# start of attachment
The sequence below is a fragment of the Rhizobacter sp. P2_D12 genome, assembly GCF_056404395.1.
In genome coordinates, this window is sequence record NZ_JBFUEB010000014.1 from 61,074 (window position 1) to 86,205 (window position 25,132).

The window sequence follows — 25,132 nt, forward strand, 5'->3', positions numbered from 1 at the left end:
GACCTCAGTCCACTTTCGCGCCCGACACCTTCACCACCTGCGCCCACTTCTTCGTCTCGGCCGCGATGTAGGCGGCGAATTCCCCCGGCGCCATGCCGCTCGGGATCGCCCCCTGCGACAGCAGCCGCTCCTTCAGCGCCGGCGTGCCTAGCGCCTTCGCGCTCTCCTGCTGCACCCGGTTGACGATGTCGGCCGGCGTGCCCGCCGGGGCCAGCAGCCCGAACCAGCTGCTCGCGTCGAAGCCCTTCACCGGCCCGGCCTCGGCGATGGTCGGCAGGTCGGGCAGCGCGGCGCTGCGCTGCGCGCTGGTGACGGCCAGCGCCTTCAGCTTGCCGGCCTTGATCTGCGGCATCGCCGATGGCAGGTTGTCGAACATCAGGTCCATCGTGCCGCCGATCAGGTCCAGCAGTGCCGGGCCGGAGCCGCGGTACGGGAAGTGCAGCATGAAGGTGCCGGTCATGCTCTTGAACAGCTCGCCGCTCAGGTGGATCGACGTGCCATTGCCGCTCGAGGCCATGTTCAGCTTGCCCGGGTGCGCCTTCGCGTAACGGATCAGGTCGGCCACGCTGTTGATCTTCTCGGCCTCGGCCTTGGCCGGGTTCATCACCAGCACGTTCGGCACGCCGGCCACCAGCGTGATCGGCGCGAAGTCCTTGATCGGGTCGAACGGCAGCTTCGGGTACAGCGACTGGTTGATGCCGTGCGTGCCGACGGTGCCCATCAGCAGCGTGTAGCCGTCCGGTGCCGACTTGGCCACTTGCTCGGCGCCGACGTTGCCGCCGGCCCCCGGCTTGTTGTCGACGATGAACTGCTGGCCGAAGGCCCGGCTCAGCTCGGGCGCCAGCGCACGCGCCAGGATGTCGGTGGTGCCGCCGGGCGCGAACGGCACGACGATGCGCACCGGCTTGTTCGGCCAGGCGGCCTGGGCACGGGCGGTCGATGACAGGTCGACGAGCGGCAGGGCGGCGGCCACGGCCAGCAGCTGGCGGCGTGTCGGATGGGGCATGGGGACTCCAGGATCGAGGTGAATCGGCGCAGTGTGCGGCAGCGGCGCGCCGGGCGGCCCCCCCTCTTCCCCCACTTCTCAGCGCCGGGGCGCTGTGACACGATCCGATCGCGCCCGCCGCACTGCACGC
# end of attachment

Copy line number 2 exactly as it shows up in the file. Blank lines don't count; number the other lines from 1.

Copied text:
In genome coordinates, this window is sequence record NZ_JBFUEB010000014.1 from 61,074 (window position 1) to 86,205 (window position 25,132).